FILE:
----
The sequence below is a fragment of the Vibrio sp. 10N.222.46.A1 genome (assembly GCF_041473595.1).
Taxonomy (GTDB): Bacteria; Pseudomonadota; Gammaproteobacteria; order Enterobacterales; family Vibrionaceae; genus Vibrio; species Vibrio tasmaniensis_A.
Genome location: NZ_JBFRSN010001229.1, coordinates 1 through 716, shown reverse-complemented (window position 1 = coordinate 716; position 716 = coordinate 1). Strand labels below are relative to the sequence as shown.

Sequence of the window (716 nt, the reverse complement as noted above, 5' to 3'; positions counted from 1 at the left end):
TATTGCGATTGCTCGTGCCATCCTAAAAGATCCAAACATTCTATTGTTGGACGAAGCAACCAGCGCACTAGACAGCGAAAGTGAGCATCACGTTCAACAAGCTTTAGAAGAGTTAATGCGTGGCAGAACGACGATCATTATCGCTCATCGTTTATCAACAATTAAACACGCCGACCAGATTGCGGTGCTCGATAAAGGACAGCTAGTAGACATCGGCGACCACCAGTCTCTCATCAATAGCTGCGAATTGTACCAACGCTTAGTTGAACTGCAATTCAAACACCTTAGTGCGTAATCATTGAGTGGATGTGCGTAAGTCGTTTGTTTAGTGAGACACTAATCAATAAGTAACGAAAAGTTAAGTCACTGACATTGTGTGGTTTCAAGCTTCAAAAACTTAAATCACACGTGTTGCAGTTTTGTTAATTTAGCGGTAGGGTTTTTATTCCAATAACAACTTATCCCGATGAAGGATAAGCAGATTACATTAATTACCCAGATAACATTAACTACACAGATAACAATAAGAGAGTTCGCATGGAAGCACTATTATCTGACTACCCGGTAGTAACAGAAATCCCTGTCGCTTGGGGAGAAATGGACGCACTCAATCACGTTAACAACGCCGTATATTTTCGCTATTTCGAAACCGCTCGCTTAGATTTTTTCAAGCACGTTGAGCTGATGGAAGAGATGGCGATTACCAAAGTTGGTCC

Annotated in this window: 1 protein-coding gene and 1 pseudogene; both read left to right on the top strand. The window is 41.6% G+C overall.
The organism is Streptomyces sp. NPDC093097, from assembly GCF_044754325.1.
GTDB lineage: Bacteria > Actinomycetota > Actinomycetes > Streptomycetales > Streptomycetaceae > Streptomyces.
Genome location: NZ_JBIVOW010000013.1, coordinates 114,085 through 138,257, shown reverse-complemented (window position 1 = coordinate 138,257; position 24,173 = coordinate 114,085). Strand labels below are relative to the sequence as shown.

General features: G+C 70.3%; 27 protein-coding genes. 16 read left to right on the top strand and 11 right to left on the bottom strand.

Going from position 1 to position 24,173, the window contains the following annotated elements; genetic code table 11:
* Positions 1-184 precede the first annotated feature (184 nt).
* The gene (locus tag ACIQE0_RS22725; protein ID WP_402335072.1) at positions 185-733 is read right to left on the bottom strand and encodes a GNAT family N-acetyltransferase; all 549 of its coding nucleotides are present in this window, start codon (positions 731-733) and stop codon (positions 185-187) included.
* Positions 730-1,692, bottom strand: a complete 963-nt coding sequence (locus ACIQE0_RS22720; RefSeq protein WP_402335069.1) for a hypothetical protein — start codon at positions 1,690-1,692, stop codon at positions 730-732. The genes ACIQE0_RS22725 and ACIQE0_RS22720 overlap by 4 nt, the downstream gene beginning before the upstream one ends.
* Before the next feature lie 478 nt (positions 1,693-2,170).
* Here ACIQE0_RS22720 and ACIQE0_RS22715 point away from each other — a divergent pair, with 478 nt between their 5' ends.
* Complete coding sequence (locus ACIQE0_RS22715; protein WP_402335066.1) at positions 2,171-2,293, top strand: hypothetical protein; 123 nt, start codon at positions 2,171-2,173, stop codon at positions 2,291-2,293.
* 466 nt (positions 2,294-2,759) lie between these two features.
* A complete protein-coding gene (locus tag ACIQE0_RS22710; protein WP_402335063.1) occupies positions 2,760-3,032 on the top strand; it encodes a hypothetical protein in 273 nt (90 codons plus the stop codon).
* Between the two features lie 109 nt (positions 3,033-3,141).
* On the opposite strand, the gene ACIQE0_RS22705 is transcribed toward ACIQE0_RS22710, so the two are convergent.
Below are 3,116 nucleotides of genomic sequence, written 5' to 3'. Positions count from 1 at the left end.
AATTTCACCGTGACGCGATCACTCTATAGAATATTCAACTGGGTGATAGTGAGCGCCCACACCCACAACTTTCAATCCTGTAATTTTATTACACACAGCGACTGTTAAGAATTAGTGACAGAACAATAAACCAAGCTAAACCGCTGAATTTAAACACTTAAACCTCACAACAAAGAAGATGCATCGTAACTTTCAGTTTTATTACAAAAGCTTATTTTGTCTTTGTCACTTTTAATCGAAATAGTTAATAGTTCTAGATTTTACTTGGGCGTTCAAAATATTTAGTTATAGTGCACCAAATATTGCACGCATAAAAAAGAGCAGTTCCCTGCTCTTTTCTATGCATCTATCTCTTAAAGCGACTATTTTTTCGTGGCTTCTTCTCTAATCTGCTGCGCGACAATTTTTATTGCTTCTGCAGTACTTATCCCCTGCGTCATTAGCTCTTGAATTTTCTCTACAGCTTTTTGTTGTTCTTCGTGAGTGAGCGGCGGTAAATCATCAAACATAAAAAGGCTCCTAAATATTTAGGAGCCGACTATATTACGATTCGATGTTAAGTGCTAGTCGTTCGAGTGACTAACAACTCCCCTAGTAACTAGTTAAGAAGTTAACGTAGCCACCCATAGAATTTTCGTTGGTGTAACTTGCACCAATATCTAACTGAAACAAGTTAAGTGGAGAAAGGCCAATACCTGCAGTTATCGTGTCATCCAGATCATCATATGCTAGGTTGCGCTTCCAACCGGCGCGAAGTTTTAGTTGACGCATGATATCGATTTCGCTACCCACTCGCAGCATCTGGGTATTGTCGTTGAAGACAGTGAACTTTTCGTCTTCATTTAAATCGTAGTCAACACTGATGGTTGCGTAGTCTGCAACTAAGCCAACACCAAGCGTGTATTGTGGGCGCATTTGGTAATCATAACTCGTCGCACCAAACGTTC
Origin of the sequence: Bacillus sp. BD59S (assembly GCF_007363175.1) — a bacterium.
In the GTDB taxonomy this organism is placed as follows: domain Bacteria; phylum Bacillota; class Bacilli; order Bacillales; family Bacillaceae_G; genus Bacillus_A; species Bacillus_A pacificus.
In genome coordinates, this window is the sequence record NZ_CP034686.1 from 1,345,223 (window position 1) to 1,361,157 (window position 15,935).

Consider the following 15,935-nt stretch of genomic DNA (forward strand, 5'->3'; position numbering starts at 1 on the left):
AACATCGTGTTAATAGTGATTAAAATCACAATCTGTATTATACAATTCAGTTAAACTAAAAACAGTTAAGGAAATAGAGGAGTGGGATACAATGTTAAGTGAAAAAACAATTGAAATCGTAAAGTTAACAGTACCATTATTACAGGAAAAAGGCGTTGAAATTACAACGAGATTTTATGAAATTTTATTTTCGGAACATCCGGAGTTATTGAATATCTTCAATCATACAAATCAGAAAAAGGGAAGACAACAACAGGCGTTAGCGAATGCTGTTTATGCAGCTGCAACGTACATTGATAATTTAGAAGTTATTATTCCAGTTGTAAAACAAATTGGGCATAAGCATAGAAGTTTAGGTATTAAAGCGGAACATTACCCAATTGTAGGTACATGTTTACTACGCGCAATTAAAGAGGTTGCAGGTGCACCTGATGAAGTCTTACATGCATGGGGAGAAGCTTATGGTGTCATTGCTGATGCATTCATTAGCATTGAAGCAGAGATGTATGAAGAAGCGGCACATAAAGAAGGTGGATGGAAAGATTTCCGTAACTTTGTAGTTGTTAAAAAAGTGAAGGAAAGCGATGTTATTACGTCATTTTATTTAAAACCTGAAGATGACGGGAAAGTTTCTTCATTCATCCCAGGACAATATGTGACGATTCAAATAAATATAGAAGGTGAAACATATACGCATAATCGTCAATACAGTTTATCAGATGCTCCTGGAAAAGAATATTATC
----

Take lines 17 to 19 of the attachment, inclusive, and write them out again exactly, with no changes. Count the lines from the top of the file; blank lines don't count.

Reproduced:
* Complete coding sequence (locus ACIQE0_RS22715; protein WP_402335066.1) at positions 2,171-2,293, top strand: hypothetical protein; 123 nt, start codon at positions 2,171-2,173, stop codon at positions 2,291-2,293.
* 466 nt (positions 2,294-2,759) lie between these two features.
* A complete protein-coding gene (locus tag ACIQE0_RS22710; protein WP_402335063.1) occupies positions 2,760-3,032 on the top strand; it encodes a hypothetical protein in 273 nt (90 codons plus the stop codon).